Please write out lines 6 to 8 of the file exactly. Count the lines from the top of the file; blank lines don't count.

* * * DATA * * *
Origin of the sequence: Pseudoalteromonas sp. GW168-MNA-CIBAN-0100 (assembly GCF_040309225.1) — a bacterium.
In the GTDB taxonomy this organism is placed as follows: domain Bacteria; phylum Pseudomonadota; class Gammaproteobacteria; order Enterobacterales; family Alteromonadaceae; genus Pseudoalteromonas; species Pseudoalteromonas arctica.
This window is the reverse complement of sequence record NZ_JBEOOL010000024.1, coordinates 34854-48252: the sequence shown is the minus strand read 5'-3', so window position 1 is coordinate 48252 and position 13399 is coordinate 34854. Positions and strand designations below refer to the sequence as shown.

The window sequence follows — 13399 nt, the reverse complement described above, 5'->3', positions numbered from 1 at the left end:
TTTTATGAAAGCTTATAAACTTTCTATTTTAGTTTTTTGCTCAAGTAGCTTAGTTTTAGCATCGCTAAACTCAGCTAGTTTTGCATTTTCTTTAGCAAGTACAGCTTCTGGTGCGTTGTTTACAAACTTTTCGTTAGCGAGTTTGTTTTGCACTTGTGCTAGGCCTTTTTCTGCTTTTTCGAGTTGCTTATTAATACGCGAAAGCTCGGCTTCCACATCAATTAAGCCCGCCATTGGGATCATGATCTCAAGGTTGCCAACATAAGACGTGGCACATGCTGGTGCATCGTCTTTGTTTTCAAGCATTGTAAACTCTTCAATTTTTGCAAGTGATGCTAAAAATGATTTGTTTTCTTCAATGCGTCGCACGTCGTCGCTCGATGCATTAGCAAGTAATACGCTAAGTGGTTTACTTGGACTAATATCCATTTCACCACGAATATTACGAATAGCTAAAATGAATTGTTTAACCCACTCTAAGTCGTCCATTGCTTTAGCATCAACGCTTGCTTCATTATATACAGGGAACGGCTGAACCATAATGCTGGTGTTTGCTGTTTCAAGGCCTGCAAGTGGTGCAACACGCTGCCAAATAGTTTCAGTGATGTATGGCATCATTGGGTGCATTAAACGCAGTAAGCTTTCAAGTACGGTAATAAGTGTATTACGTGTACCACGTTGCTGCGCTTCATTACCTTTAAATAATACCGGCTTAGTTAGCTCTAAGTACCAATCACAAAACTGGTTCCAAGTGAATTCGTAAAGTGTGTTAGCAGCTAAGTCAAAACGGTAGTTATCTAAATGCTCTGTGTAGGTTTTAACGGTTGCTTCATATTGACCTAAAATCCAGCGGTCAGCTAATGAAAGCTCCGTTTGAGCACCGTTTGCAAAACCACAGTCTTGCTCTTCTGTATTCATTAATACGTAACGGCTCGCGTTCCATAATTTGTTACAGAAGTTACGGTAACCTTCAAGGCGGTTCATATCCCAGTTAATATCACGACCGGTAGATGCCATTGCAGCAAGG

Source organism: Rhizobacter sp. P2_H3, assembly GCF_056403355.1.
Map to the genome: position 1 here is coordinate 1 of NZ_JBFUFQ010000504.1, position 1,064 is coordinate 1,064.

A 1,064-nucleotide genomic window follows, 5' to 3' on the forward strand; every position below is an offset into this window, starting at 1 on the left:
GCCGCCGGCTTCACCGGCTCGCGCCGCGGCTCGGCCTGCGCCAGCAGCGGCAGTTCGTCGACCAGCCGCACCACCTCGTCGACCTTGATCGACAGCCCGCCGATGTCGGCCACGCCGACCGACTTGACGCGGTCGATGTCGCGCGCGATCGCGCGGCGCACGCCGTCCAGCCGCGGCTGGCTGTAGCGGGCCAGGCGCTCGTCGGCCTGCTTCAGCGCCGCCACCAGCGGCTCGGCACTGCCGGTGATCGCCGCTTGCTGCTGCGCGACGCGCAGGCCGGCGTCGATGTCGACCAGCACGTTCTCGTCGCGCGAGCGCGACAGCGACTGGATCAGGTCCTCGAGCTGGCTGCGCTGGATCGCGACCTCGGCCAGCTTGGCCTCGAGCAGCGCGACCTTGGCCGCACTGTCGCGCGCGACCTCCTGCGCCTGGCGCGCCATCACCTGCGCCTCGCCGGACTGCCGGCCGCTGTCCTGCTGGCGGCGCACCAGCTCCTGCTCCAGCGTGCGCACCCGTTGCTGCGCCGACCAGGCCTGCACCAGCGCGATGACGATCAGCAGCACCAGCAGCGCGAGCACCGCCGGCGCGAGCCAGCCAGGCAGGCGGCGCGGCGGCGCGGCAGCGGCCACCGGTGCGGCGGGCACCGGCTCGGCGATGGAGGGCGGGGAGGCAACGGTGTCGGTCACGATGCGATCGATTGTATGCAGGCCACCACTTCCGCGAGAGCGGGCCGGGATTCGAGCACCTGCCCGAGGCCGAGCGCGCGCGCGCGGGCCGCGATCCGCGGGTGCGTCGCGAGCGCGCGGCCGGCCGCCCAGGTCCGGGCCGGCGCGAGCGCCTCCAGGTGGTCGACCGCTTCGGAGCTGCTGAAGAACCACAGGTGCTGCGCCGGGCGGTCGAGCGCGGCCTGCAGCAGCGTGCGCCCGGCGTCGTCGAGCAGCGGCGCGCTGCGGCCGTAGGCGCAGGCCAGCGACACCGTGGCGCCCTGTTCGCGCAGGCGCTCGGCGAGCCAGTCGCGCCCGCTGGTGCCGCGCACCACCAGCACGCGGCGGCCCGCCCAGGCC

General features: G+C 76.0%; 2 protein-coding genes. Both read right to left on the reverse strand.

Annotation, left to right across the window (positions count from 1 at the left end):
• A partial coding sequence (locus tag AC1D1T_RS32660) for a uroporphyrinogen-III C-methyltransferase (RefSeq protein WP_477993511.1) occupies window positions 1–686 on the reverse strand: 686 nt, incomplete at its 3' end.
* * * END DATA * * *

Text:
Source organism: Rhizobacter sp. P2_H3, assembly GCF_056403355.1.
Map to the genome: position 1 here is coordinate 1 of NZ_JBFUFQ010000504.1, position 1,064 is coordinate 1,064.

A 1,064-nucleotide genomic window follows, 5' to 3' on the forward strand; every position below is an offset into this window, starting at 1 on the left: